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Austin Could Shelter As Many As 7,000 Texans Displaced By Harvey

Ashley Lopez
Hundreds of evacuees fleeing Tropical Storm Harvey have come to Austin shelters. As rain continues in Southeast Texas, Austin could see as many as 7,000 evacuees taking shelter in Austin.

Austin officials have been asked to shelter as many as 7,000 people displaced by Tropical Storm Harvey. This comes as more people are able to leave flooded areas on the Gulf Coast, and the city is working to find these people a safe place to stay here in Austin.

Kayla Aguilar from Port Lavaca is staying at one of the city’s shelters at the Delco Center. She and her family member have been in Austin since Thursday night.

Aguilar says there were some family members that stayed behind, but she says, when she heard Hurricane Harvey was coming, there was no way she was staying.

“I was so scared because I didn’t want to stay and I felt bad for leaving, too, you know,” she said. “I was just really nervous.”

Aguilar is anxious to get back home, but she says it looks like it could be a while. Power and water are still out in her neighborhood, and she says there’s no point returning yet.

By Monday afternoon city officials say about 550 people – mostly from the Gulf Coast – were taking refuge in shelters here in Austin at the Delco Center. 

Now, state officials are telling the city they need to prepare for more.

“Everybody should know that company is coming,” Austin Mayor Steve Adler said during a press conference Monday afternoon. “We and other of the major cities around the state have received a request from the state to shelter thousands of our fellow Texans.”

Adler says the city is working to find a way to accommodate people and make them comfortable here at the Delco Center shelter, as well as shelters at the Toney Burger Activity Center and Lanier High School on  Payton Gin Road.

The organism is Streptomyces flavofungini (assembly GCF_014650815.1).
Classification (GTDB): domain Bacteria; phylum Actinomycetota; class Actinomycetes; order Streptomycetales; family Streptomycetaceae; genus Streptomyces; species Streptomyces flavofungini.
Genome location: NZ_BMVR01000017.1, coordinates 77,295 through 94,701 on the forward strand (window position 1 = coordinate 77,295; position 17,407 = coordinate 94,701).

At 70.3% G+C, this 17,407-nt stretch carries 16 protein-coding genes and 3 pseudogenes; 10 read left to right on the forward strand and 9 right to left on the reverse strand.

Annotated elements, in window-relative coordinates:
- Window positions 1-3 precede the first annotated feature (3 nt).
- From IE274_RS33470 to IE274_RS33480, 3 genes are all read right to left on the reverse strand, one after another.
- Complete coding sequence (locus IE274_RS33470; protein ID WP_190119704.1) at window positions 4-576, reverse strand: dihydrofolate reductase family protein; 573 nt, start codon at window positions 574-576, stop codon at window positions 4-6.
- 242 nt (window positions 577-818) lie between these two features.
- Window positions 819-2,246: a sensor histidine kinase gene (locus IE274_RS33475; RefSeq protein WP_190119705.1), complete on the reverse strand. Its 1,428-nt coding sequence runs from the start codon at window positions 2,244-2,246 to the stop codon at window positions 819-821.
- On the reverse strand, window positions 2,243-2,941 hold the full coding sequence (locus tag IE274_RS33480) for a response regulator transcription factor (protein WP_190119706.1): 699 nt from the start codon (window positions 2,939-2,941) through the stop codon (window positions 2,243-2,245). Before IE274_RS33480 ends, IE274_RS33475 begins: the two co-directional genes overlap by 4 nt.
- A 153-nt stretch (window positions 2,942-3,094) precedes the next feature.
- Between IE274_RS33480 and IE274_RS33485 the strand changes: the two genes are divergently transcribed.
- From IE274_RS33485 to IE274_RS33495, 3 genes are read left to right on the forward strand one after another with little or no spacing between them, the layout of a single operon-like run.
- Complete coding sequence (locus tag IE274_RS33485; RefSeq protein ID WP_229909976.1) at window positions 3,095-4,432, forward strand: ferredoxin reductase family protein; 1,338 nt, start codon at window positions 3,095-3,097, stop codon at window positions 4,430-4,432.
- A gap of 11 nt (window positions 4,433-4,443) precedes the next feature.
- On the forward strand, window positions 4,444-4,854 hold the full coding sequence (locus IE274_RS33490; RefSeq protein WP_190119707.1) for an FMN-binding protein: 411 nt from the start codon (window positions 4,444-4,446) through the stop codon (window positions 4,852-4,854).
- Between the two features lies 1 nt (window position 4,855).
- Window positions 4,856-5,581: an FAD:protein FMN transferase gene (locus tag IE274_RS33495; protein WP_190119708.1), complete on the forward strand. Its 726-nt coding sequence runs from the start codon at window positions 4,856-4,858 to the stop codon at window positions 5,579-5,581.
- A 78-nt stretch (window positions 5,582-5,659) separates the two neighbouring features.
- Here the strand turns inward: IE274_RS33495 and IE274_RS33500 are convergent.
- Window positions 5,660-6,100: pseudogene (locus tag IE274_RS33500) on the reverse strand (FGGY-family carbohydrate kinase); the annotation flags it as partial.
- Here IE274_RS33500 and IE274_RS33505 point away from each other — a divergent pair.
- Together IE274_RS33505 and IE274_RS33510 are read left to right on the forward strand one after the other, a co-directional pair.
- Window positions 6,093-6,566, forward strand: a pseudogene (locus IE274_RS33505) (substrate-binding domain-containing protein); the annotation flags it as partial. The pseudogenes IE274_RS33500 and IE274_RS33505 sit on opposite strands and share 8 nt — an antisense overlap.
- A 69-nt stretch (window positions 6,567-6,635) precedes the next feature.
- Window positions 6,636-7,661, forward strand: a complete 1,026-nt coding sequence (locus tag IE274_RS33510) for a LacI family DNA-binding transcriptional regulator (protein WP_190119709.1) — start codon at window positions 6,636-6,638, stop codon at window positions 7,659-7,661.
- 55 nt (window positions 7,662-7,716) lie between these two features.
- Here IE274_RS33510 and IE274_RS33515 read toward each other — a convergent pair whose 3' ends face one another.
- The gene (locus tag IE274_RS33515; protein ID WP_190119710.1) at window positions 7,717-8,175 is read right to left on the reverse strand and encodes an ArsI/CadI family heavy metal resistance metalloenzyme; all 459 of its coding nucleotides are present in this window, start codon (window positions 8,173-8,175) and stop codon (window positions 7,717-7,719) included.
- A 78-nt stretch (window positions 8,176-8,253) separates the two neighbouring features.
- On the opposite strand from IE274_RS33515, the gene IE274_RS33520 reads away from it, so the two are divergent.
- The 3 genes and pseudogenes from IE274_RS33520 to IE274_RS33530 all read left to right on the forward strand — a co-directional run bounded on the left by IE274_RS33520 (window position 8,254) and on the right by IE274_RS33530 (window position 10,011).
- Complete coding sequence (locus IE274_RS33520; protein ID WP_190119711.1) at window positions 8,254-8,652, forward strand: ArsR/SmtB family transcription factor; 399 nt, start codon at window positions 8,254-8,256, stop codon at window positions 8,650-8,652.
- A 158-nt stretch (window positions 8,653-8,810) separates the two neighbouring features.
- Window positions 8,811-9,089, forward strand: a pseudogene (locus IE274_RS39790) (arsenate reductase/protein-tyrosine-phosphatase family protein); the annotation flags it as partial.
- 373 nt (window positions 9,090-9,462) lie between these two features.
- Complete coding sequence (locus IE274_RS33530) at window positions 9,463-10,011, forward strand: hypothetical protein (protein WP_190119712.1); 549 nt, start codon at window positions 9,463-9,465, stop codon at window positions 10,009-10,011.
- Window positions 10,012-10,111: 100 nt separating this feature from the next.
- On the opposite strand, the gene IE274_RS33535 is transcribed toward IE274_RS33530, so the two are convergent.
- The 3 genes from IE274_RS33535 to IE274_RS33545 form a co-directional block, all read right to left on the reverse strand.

Juan Ortiz, director of Austin’s Office of Homeland Security and Emergency Management, says the city is drawing upon lessons learned from storms in the past like Hurricanes Katrina, Rita, Gustav and Ike.

“Fortunately, and unfortunately, this doesn’t happen very often,” he said. “So, it’s been nine years. So what the availability was nine or 10 years ago is not the same in 2017. So we need to look at where we can best manage something like this and ensure that we can do the best job that we can to take care of our guests.”

Ortiz says his department is also working to provide shelter and services to people here in Central Texas affected by flooding.

Austin officials are working closely with the state to make sure they can help as many people across the state who need it, and, as rain continues to fall in Texas, that number could continue to grow. 

Ashley Lopez covers politics and health care. Got a tip? Email her at Follow her on Twitter @AshLopezRadio.
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